There are three basic types of diabetes mellitus:

  1. Type 1 diabetes
  2. Type 2 diabetes
  3. Gestational diabetes

The causes and risk factors are different for each type.

Type 1 Diabetes

Type 1 diabetes is also called Insulin-dependent diabetes. It’s a chronic condition in which your pancreas produces minimal or no insulin. Insulin is the hormone that allows glucose to enter your cells to create energy. Type 1 diabetes usually appears during childhood, but it can occur in adolescents and adults too.

The exact causes of Type 1 diabetes aren’t known.

Insulin-producing cells in your pancreas are called beta cells of islets of Langerhans. The body’s immune system mistakenly attacks them. Your immune system is there to fight against harmful viruses and bacteria. But here, the immune system identifies your beta cells as foreign and produces antibodies against them and destroys the pancreatic cells. So, the pancreas is unable to make the hormone insulin, which causes blood sugar levels to rise, leading to diabetes.

Genetics is identified to play a role in causing Type 1 diabetes. Research has also found that exposure to viruses and other environmental factors might also cause Type 1 diabetes.

These are the risk factors that trigger the onset of Type 1 diabetes:

  • Genetics – You might have certain genes that increase risk.
  • Family history – If you have a close relative with diabetes, such as a parent or a sibling, your risk is higher.
  • Age – Type 1 diabetes may appear at any age, but there are two typical ages when it appears: Children aged between 4 -7 years and between 10 – 14 years have a higher risk for developing Type 1 diabetes.
  • Geographical location – Interestingly, the incidence of Type 1 diabetes increases the farther away you from the equator.

Type 2 Diabetes 

This type is much more common than Type 1 diabetes. Type 2 diabetes is also known as adult-onset diabetes, but it’s increasingly being diagnosed in children today, probably because of increasing childhood obesity. Type 2 diabetes is a chronic condition that affects the way your body metabolizes glucose by resisting the effects of the hormone insulin, which regulates the entering of glucose into your cells. As blood glucose level rises, beta cells of the pancreas release more insulin to counteract it. However, with time these cells get impaired and become unable to produce enough insulin.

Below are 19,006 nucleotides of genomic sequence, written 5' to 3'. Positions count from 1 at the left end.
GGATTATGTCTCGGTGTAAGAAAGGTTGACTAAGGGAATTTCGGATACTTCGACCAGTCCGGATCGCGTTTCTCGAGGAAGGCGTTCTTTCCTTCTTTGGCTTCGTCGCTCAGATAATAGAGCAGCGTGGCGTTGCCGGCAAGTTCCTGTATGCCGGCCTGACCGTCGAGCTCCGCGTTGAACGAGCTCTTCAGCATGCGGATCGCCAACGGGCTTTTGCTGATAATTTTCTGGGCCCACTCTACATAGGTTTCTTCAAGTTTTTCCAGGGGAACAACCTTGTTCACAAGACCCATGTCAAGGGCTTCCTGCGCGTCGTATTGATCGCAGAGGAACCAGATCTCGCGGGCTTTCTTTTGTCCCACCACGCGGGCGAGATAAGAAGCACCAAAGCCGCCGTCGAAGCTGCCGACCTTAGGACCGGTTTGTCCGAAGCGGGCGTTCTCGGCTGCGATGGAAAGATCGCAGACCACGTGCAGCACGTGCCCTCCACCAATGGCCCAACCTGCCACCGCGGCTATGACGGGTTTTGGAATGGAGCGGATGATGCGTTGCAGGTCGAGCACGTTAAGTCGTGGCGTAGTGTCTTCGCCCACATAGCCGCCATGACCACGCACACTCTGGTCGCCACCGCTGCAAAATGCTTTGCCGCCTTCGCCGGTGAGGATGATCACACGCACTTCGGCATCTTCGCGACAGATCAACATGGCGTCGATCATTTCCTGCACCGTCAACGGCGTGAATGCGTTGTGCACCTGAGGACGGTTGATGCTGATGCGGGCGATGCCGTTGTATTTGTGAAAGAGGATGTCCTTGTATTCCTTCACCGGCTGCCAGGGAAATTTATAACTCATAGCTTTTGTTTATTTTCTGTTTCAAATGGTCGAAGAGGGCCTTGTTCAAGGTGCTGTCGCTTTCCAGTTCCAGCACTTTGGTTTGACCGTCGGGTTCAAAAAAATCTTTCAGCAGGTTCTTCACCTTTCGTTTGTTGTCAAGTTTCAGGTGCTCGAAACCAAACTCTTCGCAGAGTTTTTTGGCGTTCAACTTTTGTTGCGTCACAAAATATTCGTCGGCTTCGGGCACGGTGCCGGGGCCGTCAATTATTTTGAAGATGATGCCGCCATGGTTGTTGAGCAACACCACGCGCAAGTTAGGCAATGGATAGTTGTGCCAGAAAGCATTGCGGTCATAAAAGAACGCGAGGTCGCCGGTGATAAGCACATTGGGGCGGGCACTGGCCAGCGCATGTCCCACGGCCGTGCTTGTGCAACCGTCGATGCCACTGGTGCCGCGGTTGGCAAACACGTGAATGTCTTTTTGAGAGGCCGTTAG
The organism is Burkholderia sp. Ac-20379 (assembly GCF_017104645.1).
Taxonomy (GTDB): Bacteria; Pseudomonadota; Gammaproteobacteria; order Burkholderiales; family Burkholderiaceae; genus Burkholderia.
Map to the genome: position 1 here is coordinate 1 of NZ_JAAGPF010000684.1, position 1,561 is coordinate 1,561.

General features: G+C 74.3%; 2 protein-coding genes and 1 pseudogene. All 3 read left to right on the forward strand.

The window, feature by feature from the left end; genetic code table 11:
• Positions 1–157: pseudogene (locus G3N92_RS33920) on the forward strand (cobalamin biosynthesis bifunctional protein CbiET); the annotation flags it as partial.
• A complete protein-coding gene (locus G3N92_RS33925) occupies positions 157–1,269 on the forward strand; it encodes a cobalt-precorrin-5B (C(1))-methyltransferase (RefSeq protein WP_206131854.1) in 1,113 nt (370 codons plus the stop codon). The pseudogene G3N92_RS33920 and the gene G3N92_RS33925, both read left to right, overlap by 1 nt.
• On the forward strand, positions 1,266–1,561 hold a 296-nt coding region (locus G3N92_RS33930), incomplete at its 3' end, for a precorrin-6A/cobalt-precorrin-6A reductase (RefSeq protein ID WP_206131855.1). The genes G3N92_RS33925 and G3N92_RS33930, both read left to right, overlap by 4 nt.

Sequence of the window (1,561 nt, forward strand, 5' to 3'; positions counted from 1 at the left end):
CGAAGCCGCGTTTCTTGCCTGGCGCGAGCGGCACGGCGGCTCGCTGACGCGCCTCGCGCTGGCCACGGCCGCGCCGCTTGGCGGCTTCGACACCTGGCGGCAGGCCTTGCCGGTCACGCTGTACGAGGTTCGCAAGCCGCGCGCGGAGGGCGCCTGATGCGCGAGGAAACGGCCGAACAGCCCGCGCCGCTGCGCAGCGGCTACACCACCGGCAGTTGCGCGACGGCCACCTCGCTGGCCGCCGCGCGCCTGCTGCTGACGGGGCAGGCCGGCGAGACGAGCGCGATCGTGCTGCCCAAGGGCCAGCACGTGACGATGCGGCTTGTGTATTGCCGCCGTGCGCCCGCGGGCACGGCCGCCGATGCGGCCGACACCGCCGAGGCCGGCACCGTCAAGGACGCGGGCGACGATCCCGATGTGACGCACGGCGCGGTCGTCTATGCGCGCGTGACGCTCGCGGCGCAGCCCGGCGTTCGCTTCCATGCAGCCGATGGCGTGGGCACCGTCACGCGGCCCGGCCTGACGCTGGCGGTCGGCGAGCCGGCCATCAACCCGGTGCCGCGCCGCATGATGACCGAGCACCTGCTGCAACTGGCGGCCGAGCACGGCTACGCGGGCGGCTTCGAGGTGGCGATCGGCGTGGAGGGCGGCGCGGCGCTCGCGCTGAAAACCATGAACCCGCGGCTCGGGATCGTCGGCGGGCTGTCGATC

Although there’s no cure for type 2 diabetes, it appears that proper diet, exercise, and losing weight are effective ways to manage it.

Although the exact cause is unknown, genetics and environmental factors may play a role. Obesity and an inactive lifestyle are contributing factors for Type 2 diabetes.

Several identified risk factors increase your risk of developing Type 2 diabetes:

  • Family history – If a parent or a sibling has Type 2 diabetes, your risk will increase.
  • Age – As you grow older, your risk increases.
  • Race – Native Americans, Asian-Americans, Hispanics, and African-Americans are at higher risk.
  • Weight – Being overweight or obese increases your risk of developing Type 2 diabetes, but that doesn’t mean thin people don’t develop it.
  • Sedentary lifestyle – Physical activity helps to control your weight and uses glucose as energy. Being inactive increases your risk.
  • Fat distribution in your body – People store fat mainly in their abdomen or hips and thighs. Those who store fat in their abdomen have a higher risk of developing Type 2 diabetes.
  • Waist circumference – Waist circumference of more than 40 inches (101.6cm) for males and larger than 35 inches (88.9cm) for females has been identified as a risk factor.
  • Prediabetes is a condition where your blood glucose is higher than normal but not high enough to be called diabetes. If left untreated, it can gradually progress to Type 2 diabetes.
  • Polycystic Ovarian Syndrome (PCOS) – A common condition in women, characterized by obesity, excessive hair growth, and irregular menstrual periods. PCOS increases the risk of developing Type 2 diabetes.
  • Acanthosis nigricans – A skin condition where you have dark skin areas, commonly in the neck and armpits. It often indicates insulin resistance, which is a risk factor for Type 2 diabetes.
  • Gestational Diabetes – If you developed gestational diabetes during pregnancy, you have a higher risk of developing Type 2 diabetes later in life. Giving birth to a baby weighing more than 4 kg (9 pounds) also increases your risk.
  • Stress – Is known to increase your blood sugar level.

Gestational Diabetes 

Hormonal changes may lead to increased blood sugar levels in pregnant women. Usually, the condition disappears after delivery; however, they will still have a higher risk of developing Type 2 diabetes later in life.

For all three types of diabetes, you will notice that there are preventable causes and risk factors and non-preventable ones. If you can control your diet and get regular exercise, you might be able to delay the onset of diabetes, even if facing higher risk factors.

Image by Myriam Zilles from Pixabay

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